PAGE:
Advertising is on the march. Yes, if there is one thing that is on the march, it is advertising -- far out-pacing anything else that might be on the march. From the subway to the bus shelter to the elevator to your mailbox to your e-mail box to your Google search results to your blogs to my blog, there it is, another opportunity to sell. So no wonder we've run out of ideas, of how to sell, of what to sell, and advertising has, once again, embraced the absurd.
Unfortunately, I can't vouch for the artfulness of this go round with the absurd. I just wanted to mention two recent offenders that have caught my attention.
If you ride the subway in New York City, you cannot avoid Windorphins. Brightly colored signage adorning the insides of cars, in bus shelters, on billboards - showing happy-looking Pokemon-like characters and bearing slogans that mean absolutely nothing. Nauseating? Yes. Cynical? Absolutely. Effective? Totally. I don't know how many subway cars I've been in when some young New Yorker asks, in that ever-flattening accent that young New Yorkers are increasingly seeming to have, "What Are Windorphins?" to which his/her friend might respond "I think we learned about it in class," and a third says, "Let's look it up on the Internet when we get to so-and-so's apartment." So, winner for Ebay. And, of course, I did come home one night to look up exactly what it is. So cheers to whatever ad agency fucker came up with this annoying campaign.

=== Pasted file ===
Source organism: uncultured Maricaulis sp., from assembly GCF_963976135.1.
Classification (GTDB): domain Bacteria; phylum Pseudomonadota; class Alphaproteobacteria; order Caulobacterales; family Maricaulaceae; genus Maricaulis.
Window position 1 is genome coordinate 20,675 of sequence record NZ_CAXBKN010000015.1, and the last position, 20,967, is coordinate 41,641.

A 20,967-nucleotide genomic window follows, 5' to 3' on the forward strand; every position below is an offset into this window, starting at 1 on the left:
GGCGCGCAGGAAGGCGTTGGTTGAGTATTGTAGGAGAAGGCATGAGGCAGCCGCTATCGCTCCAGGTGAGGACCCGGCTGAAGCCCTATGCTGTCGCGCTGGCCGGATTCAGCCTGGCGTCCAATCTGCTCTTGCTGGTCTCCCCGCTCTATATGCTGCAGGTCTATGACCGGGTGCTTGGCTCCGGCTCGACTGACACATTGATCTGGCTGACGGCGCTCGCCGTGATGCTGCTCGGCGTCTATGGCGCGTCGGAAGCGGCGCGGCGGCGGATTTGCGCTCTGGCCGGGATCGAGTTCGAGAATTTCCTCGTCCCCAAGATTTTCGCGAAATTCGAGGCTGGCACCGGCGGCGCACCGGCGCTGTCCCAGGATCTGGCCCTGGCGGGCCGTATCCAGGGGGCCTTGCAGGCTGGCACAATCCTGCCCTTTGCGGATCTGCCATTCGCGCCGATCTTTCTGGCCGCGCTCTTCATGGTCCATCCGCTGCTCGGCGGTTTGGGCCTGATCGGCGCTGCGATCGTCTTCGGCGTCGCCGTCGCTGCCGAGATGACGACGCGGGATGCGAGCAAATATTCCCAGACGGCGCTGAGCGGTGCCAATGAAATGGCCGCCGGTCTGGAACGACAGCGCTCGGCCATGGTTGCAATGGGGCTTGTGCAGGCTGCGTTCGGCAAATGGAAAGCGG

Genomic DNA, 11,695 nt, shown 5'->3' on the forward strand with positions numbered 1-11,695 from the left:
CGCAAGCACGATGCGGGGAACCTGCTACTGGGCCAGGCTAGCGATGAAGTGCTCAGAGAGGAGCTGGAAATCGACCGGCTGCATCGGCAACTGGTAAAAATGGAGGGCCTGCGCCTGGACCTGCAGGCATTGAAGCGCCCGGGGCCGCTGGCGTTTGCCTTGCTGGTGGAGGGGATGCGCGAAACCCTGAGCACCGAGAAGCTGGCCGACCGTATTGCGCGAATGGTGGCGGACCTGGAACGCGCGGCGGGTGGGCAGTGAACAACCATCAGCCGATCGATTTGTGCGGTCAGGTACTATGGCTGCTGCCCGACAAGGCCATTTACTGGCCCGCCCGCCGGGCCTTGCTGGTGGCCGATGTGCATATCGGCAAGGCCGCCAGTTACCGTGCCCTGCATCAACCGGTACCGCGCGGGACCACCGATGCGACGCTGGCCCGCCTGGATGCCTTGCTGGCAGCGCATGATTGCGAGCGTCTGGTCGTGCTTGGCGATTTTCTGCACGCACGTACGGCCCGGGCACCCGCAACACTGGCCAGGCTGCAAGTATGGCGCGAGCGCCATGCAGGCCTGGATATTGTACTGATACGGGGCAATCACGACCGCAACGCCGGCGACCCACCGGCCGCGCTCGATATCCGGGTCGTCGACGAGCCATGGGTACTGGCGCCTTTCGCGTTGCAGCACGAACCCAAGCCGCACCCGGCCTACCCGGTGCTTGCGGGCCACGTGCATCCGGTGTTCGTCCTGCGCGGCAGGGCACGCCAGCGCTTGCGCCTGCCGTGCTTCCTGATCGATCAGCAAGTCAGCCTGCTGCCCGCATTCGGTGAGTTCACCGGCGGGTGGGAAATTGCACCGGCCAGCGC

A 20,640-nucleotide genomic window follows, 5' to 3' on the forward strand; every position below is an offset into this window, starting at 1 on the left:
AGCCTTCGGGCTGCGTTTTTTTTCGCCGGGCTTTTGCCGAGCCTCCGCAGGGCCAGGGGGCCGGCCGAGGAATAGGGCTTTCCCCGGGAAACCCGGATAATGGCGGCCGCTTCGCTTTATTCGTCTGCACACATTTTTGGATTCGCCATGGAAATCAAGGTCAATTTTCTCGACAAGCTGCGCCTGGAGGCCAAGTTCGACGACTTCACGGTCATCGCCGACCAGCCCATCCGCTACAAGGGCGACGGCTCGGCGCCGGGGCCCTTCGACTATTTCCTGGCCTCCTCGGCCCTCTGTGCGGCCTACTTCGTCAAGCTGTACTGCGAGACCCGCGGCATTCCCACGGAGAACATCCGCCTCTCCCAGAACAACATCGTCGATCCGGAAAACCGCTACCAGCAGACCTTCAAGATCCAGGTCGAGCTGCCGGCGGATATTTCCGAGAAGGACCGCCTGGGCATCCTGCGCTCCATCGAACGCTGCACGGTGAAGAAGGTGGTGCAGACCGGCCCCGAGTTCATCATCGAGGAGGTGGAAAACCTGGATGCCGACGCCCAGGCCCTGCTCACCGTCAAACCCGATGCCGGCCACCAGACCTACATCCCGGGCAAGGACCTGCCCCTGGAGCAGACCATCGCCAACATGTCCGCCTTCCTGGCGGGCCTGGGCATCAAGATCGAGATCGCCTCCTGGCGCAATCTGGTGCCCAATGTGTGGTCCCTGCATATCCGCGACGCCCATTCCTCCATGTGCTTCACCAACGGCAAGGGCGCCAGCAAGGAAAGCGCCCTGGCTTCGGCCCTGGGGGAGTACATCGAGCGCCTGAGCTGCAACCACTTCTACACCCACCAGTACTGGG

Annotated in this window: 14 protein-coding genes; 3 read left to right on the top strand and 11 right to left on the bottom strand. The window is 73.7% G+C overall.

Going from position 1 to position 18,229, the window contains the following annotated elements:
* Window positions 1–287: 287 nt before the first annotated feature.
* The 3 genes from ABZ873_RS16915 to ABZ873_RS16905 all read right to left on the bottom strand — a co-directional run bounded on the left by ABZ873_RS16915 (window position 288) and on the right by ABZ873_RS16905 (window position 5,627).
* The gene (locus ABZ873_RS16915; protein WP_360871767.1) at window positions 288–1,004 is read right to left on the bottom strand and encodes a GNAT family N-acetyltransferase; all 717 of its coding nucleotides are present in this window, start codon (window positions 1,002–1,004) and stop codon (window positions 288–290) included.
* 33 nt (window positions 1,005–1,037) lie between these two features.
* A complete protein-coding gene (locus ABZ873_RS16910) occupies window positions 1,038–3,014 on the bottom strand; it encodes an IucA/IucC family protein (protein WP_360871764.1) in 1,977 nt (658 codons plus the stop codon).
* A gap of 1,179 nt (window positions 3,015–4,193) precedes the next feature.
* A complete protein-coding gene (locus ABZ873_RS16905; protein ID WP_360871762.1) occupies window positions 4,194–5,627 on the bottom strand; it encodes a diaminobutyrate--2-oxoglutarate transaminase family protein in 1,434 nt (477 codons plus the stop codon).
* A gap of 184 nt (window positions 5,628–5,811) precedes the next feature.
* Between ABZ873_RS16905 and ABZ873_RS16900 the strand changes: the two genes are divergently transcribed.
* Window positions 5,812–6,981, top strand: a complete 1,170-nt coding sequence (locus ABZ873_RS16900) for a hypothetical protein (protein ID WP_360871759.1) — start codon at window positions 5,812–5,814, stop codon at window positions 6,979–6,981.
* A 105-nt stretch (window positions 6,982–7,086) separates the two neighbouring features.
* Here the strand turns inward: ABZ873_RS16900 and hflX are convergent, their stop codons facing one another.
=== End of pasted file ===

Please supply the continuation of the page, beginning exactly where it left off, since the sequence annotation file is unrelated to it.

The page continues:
Next, the more charming and less invasive woot.com. What is woot? A website, that apparently sells only one product a day that popped up in the modest banner above my Gmails one day. Reluctantly, but unfailingly, I clicked on it. And, apparently, selling one product a day is an effective way of doing business. Per Woot's own site:
Woot.com is an online store and community that focuses on selling cool stuff cheap. It started as an employee-store slash market-testing type of place for an electronics distributor, but it's taken on a life of its own. We anticipate profitability by 2043 – by then we should be retired; someone smarter might take over and jack up the prices. Until then, we're still the lovable scamps we've always been. But don't take our word for it: see what the online community has to say at this Wikipedia article.So, I guess the engine of innovation chugs on, fueled increasingly by banner ads and billboards. To badly appropriate a morbid Townes Van Zandt track, well, I guess its better than waitin' around to die...